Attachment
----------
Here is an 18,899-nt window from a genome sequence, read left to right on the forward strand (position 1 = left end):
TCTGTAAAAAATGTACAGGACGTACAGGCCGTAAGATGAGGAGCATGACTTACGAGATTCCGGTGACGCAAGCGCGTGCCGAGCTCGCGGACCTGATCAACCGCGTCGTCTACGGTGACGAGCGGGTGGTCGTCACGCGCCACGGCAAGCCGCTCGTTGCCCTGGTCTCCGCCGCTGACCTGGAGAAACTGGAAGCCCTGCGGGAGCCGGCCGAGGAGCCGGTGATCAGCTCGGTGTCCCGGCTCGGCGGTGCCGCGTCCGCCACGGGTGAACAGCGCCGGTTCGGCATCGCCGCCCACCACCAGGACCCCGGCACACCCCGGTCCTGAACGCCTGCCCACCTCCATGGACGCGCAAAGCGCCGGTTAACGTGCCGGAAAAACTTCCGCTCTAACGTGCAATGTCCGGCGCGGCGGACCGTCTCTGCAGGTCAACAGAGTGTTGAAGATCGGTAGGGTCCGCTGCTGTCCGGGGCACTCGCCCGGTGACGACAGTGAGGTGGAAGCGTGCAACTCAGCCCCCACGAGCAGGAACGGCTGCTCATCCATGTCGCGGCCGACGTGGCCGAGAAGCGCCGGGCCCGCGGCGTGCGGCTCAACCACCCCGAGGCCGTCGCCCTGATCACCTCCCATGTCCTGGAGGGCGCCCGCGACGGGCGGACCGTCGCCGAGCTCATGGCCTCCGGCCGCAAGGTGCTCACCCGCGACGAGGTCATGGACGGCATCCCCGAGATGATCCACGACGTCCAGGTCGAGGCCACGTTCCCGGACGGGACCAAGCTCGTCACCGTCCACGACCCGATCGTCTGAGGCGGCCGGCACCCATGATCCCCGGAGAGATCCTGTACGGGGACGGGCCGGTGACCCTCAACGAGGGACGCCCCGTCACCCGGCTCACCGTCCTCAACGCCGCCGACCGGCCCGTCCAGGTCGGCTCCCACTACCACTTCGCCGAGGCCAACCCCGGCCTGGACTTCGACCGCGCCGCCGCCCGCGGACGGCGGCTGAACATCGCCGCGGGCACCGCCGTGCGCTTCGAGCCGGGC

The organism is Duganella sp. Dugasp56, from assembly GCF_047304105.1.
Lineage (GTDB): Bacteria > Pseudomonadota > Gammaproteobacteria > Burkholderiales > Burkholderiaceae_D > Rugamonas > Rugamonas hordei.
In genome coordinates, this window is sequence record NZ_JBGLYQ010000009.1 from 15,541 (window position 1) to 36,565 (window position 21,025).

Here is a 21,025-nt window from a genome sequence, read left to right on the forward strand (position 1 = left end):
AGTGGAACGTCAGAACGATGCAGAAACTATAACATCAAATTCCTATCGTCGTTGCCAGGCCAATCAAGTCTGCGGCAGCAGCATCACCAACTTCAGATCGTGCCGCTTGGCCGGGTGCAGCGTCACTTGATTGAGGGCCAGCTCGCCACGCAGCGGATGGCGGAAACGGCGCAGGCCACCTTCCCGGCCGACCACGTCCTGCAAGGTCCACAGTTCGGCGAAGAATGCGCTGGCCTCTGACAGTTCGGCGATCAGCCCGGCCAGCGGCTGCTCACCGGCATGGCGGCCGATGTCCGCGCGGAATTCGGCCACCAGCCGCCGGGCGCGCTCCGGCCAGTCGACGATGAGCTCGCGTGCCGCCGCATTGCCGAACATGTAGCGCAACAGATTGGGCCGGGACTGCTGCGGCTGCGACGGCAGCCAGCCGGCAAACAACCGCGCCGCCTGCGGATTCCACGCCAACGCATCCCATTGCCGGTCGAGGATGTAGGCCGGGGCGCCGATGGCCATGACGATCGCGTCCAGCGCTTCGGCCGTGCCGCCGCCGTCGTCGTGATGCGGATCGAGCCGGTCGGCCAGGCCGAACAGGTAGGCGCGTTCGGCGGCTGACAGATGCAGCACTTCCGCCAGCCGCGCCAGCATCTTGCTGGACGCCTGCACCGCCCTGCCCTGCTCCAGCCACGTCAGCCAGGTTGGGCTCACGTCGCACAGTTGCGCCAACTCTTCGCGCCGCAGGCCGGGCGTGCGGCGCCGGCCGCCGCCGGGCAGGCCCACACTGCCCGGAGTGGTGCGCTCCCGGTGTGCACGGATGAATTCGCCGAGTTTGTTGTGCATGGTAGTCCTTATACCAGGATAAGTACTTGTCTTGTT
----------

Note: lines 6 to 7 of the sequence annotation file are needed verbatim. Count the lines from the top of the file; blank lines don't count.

Here is a 21,025-nt window from a genome sequence, read left to right on the forward strand (position 1 = left end):
AGTGGAACGTCAGAACGATGCAGAAACTATAACATCAAATTCCTATCGTCGTTGCCAGGCCAATCAAGTCTGCGGCAGCAGCATCACCAACTTCAGATCGTGCCGCTTGGCCGGGTGCAGCGTCACTTGATTGAGGGCCAGCTCGCCACGCAGCGGATGGCGGAAACGGCGCAGGCCACCTTCCCGGCCGACCACGTCCTGCAAGGTCCACAGTTCGGCGAAGAATGCGCTGGCCTCTGACAGTTCGGCGATCAGCCCGGCCAGCGGCTGCTCACCGGCATGGCGGCCGATGTCCGCGCGGAATTCGGCCACCAGCCGCCGGGCGCGCTCCGGCCAGTCGACGATGAGCTCGCGTGCCGCCGCATTGCCGAACATGTAGCGCAACAGATTGGGCCGGGACTGCTGCGGCTGCGACGGCAGCCAGCCGGCAAACAACCGCGCCGCCTGCGGATTCCACGCCAACGCATCCCATTGCCGGTCGAGGATGTAGGCCGGGGCGCCGATGGCCATGACGATCGCGTCCAGCGCTTCGGCCGTGCCGCCGCCGTCGTCGTGATGCGGATCGAGCCGGTCGGCCAGGCCGAACAGGTAGGCGCGTTCGGCGGCTGACAGATGCAGCACTTCCGCCAGCCGCGCCAGCATCTTGCTGGACGCCTGCACCGCCCTGCCCTGCTCCAGCCACGTCAGCCAGGTTGGGCTCACGTCGCACAGTTGCGCCAACTCTTCGCGCCGCAGGCCGGGCGTGCGGCGCCGGCCGCCGCCGGGCAGGCCCACACTGCCCGGAGTGGTGCGCTCCCGGTGTGCACGGATGAATTCGCCGAGTTTGTTGTGCATGGTAGTCCTTATACCAGGATAAGTACTTGTCTTGTT